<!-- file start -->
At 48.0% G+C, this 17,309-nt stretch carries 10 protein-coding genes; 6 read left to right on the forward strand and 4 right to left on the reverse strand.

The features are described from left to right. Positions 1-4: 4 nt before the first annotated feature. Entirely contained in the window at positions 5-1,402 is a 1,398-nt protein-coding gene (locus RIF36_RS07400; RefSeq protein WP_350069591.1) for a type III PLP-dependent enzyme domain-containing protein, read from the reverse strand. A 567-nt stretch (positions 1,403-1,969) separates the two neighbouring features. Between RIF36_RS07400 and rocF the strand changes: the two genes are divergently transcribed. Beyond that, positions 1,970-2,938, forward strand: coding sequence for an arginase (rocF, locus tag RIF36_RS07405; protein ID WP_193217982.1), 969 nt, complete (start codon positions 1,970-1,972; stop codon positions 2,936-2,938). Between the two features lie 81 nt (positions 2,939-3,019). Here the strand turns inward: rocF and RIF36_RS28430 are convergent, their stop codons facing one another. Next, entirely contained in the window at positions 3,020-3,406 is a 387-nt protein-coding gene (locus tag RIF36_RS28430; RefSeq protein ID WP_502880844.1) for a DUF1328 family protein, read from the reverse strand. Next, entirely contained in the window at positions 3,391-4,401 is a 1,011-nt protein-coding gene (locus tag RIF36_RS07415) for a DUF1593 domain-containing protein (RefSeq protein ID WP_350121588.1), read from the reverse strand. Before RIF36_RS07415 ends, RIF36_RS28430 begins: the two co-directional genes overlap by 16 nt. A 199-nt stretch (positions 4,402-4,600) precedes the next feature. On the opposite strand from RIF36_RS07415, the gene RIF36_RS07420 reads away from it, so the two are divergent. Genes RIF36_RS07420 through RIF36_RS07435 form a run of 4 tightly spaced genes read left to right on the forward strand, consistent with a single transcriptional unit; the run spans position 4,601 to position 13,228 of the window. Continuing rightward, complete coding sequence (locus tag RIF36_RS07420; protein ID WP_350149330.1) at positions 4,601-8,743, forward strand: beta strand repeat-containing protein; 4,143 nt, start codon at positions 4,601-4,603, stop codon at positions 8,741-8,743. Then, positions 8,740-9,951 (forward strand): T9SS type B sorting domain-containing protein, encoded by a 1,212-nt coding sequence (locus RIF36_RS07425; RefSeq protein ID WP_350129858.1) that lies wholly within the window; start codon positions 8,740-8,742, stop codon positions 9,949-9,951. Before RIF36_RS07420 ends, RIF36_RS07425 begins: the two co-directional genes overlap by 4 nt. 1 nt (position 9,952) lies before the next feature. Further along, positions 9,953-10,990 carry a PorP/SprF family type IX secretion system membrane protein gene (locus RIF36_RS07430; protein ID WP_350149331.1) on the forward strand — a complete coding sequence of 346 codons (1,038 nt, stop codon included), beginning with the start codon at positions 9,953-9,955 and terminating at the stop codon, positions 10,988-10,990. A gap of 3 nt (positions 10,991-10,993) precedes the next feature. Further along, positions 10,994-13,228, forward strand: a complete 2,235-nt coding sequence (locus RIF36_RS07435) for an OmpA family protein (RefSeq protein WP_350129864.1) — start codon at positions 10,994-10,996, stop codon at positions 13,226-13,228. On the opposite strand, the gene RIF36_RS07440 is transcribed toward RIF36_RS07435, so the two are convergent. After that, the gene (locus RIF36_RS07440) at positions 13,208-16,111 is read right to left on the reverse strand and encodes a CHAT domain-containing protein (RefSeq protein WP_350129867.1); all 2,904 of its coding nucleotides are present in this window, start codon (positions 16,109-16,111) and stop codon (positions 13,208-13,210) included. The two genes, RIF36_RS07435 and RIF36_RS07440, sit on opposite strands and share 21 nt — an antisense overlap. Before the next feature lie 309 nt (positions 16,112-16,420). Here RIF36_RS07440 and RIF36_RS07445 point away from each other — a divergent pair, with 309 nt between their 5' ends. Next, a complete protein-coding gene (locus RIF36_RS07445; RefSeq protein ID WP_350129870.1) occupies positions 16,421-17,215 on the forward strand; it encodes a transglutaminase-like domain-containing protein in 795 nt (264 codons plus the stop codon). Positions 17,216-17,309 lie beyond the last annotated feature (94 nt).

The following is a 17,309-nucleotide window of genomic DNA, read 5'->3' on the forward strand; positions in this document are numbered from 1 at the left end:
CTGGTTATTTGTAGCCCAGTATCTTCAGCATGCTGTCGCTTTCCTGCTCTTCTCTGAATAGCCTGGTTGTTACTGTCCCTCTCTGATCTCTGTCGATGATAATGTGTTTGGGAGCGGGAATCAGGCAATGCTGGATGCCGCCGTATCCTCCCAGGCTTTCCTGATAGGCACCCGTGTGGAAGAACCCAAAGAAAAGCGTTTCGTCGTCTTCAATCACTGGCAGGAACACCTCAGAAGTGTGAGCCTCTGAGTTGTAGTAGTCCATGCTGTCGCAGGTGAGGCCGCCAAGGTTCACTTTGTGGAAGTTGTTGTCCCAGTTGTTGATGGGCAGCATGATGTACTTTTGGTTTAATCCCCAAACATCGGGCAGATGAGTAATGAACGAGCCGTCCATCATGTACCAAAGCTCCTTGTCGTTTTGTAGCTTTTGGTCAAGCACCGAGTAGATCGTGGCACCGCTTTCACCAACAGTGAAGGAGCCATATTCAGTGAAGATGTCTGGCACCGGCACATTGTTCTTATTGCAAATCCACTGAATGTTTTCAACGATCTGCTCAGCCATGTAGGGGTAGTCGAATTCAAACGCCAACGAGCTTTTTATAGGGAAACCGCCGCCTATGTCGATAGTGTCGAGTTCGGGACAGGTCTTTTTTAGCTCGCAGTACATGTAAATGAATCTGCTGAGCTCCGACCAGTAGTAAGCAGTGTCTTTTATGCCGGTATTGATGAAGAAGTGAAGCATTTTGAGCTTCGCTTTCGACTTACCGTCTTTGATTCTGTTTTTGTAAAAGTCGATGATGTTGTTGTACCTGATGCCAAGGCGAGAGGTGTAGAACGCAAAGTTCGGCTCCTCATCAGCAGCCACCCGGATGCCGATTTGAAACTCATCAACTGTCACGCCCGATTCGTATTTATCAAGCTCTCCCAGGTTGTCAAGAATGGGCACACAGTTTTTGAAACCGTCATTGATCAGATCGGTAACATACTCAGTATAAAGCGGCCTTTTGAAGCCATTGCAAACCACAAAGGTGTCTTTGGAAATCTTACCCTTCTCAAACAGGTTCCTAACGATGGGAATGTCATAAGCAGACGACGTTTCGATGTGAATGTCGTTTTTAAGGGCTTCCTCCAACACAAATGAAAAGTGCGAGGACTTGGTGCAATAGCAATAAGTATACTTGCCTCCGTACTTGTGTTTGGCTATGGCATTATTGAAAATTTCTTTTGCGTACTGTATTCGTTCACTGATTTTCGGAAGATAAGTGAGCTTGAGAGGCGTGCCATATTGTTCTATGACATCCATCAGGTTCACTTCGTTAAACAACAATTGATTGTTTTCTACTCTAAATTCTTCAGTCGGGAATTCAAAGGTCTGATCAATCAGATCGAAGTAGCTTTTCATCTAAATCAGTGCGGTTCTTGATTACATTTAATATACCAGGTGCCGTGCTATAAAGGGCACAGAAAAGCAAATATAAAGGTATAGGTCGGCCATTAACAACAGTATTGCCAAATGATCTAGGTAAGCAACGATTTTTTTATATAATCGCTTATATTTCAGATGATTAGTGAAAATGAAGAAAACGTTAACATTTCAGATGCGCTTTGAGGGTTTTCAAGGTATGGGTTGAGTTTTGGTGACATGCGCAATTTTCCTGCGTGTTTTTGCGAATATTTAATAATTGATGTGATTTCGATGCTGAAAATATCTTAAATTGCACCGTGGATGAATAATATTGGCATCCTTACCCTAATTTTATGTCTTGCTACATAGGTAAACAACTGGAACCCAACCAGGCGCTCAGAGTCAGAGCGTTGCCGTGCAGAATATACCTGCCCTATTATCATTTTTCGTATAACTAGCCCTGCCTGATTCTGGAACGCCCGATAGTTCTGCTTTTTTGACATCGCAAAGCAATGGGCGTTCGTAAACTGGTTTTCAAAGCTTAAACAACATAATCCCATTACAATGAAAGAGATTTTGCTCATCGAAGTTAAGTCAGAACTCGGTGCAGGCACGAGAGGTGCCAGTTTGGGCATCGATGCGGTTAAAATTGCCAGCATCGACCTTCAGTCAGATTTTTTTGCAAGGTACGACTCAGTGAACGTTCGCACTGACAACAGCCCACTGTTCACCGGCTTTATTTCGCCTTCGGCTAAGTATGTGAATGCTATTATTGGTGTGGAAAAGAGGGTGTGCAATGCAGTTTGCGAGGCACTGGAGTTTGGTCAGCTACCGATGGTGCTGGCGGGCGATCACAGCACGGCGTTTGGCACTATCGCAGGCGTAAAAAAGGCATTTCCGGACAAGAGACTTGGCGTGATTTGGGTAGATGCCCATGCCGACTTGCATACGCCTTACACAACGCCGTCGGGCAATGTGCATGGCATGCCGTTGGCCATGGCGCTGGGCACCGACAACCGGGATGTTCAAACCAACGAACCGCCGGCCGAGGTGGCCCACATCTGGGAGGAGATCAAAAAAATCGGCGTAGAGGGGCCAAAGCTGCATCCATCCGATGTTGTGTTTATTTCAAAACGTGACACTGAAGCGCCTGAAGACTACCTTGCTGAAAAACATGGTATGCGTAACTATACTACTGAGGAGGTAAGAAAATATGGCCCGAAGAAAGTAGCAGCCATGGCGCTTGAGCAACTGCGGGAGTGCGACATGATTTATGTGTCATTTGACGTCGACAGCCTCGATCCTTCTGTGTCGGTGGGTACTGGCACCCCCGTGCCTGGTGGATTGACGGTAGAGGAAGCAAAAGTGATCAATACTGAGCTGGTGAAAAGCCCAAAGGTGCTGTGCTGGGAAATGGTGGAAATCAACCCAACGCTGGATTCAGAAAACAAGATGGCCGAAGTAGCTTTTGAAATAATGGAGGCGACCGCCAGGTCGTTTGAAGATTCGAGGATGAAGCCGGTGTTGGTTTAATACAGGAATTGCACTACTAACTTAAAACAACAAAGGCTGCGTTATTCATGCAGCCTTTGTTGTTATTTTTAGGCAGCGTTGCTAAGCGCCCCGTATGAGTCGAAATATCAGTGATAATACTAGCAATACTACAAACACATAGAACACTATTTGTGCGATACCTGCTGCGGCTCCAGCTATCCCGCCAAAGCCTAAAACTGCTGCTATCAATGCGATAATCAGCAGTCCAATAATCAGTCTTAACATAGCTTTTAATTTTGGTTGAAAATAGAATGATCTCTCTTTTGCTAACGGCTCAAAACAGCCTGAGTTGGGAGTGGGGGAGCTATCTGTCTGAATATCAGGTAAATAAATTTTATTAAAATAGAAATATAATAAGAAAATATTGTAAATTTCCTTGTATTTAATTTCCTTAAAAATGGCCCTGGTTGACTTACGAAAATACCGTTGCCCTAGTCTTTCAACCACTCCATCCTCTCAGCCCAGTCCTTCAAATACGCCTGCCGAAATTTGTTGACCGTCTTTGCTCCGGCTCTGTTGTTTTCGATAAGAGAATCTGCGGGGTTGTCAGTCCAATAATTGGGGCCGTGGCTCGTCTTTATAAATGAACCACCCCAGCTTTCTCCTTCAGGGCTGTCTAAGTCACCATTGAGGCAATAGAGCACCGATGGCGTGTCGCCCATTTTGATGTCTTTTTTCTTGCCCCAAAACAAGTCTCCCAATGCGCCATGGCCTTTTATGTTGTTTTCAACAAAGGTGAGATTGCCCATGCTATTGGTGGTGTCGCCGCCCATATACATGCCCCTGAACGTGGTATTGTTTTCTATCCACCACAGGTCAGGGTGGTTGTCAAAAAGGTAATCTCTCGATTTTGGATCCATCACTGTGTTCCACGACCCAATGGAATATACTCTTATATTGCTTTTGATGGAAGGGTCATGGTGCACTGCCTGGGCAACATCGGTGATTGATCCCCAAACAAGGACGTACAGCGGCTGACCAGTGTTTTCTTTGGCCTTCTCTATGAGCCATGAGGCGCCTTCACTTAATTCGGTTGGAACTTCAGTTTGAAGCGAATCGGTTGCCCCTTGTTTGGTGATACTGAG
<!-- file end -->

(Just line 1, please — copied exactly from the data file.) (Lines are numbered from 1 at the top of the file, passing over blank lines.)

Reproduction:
At 48.0% G+C, this 17,309-nt stretch carries 10 protein-coding genes; 6 read left to right on the forward strand and 4 right to left on the reverse strand.